Another similar theory involving new evidence on serotonin indicates that this neurotransmitter may be a crucial instrument in causing migraines. It postulates that the trigger mechanism, which initiates the release of neuropeptides, is a decreased level of serotonin in the brain (4). This condition causes a chain of events similar to the above-mentioned theory in which the dilation of blood vessels aggravate the surrounding nerves causing them to send pain signals to the brain (4). With this research, scientists have been able to develop new medications that simulate the activity of serotonin and therefore, reduce the painful symptoms of a migraine attack (4).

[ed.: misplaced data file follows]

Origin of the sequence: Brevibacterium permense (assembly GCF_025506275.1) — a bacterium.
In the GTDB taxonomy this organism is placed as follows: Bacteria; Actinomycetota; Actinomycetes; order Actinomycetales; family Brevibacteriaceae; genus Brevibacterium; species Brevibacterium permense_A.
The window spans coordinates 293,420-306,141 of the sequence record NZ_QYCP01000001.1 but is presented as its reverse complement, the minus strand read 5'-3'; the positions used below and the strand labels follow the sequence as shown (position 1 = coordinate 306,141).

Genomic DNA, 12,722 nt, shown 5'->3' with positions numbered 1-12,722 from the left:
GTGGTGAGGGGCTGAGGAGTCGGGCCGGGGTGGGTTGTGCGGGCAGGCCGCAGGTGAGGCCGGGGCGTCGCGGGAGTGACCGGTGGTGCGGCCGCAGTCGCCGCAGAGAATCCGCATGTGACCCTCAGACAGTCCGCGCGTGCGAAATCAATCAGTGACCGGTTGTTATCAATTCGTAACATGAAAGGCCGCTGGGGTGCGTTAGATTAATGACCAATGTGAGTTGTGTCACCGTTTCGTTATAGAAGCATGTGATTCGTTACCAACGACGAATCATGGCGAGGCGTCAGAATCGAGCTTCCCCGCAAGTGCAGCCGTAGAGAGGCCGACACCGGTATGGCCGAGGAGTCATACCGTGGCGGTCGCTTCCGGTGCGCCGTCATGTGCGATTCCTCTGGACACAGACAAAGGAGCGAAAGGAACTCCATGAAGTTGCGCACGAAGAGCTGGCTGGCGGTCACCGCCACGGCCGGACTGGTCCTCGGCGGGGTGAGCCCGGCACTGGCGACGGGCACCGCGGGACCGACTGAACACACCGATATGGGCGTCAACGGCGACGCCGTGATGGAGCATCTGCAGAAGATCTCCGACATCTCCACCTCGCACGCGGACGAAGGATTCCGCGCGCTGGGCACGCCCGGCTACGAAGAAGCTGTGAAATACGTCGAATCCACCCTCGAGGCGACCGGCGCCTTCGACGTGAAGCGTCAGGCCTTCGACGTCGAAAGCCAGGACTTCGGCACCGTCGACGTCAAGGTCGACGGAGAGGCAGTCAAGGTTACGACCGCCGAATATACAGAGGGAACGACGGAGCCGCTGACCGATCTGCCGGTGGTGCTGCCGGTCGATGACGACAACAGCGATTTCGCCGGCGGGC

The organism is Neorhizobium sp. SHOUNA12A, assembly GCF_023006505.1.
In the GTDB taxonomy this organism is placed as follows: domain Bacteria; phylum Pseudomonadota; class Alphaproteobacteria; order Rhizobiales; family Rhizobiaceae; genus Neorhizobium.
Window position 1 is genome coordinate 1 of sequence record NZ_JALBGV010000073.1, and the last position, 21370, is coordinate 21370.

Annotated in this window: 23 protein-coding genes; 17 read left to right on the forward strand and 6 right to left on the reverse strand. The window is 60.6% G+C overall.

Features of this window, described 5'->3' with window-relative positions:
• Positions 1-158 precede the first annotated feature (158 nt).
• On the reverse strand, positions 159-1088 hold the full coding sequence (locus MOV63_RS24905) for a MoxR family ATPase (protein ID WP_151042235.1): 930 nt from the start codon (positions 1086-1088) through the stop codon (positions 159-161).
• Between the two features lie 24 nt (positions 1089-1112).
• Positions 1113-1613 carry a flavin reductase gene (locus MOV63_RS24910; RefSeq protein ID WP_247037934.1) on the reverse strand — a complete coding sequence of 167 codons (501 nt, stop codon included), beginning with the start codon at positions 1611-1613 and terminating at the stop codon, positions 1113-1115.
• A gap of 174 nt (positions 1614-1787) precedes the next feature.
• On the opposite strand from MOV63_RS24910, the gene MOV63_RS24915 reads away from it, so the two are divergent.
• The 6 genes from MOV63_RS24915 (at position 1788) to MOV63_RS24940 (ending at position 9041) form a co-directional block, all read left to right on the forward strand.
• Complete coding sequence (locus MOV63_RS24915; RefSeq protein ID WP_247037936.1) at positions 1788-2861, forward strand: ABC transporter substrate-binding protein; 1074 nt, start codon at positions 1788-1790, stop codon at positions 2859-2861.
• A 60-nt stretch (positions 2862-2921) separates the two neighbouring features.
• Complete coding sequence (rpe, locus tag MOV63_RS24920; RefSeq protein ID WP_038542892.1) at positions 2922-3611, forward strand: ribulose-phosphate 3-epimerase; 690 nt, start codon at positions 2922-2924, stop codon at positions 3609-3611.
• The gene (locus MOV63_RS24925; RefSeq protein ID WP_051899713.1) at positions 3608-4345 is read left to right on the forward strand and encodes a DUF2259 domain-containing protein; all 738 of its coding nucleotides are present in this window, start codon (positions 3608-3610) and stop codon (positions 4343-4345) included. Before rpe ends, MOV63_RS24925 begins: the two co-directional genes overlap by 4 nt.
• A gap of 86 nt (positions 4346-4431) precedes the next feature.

Understanding the probable biological origins of migraine headaches is necessary when considering the wide spectrum of available treatments for migraine sufferers. The most common treatment is daily preventative medication that will reduce the frequency of attacks. There are three main classes of preventative drugs used in migraine therapy: beta-blockers, antidepressants, and calcium channel blockers (1). Beta-blockers, the most commonly prescribed prophylactic medication, actively prevent migraines by binding to the beta receptors of adrenaline, which is a neurotransmitter that increases heart rate and blood pressure and causes blood vessels to constrict (5). I found it interesting that Inderal, the medication that my grandmother takes daily, is a characteristic beta-blocker. Antidepressants function in migraine prevention by promoting an increase in certain neurotransmitters, especially serotonin (6). My nightly medication, Norpramine, is classified as a tricyclic antidepressant and essentially works by blocking the re-uptake of the neurotransmitter norepinephrine from the synapses of neurons (7). Finally, as a buildup of calcium can cause excess constriction of blood vessels, calcium channel blockers control the levels of calcium within the arteries, thereby restoring normal blood flow in the brain and decreasing the frequency of migraines (8). While many individuals afflicted with migraines consume daily preventative medication, most require general medications to relieve symptoms of migraines when they do occur, however infrequently. Depending on the severity of the migraine, general pain management includes a spectrum of medications from narcotics like Demerol and Codeine to over-the-counter drugs like aspirin, ibuprofen and Excedrin Migraine (9).